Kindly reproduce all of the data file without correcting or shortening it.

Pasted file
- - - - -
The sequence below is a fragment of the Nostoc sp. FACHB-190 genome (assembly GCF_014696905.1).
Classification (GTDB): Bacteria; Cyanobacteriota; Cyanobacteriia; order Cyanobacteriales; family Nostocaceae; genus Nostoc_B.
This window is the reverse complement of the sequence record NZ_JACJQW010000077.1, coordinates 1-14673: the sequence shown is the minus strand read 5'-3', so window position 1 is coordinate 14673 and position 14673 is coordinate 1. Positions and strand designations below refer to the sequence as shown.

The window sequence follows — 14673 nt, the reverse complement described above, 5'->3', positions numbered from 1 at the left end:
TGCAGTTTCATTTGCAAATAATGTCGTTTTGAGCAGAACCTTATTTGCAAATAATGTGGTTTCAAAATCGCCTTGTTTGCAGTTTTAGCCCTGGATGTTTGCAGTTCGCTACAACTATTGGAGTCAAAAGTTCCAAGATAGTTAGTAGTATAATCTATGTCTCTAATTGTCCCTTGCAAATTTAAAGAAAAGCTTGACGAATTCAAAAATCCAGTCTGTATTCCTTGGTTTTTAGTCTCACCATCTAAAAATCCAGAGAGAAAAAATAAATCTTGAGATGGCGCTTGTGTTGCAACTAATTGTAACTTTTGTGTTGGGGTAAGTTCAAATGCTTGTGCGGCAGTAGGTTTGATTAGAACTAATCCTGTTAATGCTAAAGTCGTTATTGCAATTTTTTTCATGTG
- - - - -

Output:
The sequence below is a fragment of the Nostoc sp. FACHB-190 genome (assembly GCF_014696905.1).
Classification (GTDB): Bacteria; Cyanobacteriota; Cyanobacteriia; order Cyanobacteriales; family Nostocaceae; genus Nostoc_B.
This window is the reverse complement of the sequence record NZ_JACJQW010000077.1, coordinates 1-14673: the sequence shown is the minus strand read 5'-3', so window position 1 is coordinate 14673 and position 14673 is coordinate 1. Positions and strand designations below refer to the sequence as shown.

The window sequence follows — 14673 nt, the reverse complement described above, 5'->3', positions numbered from 1 at the left end:
TGCAGTTTCATTTGCAAATAATGTCGTTTTGAGCAGAACCTTATTTGCAAATAATGTGGTTTCAAAATCGCCTTGTTTGCAGTTTTAGCCCTGGATGTTTGCAGTTCGCTACAACTATTGGAGTCAAAAGTTCCAAGATAGTTAGTAGTATAATCTATGTCTCTAATTGTCCCTTGCAAATTTAAAGAAAAGCTTGACGAATTCAAAAATCCAGTCTGTATTCCTTGGTTTTTAGTCTCACCATCTAAAAATCCAGAGAGAAAAAATAAATCTTGAGATGGCGCTTGTGTTGCAACTAATTGTAACTTTTGTGTTGGGGTAAGTTCAAATGCTTGTGCGGCAGTAGGTTTGATTAGAACTAATCCTGTTAATGCTAAAGTCGTTATTGCAATTTTTTTCATGTG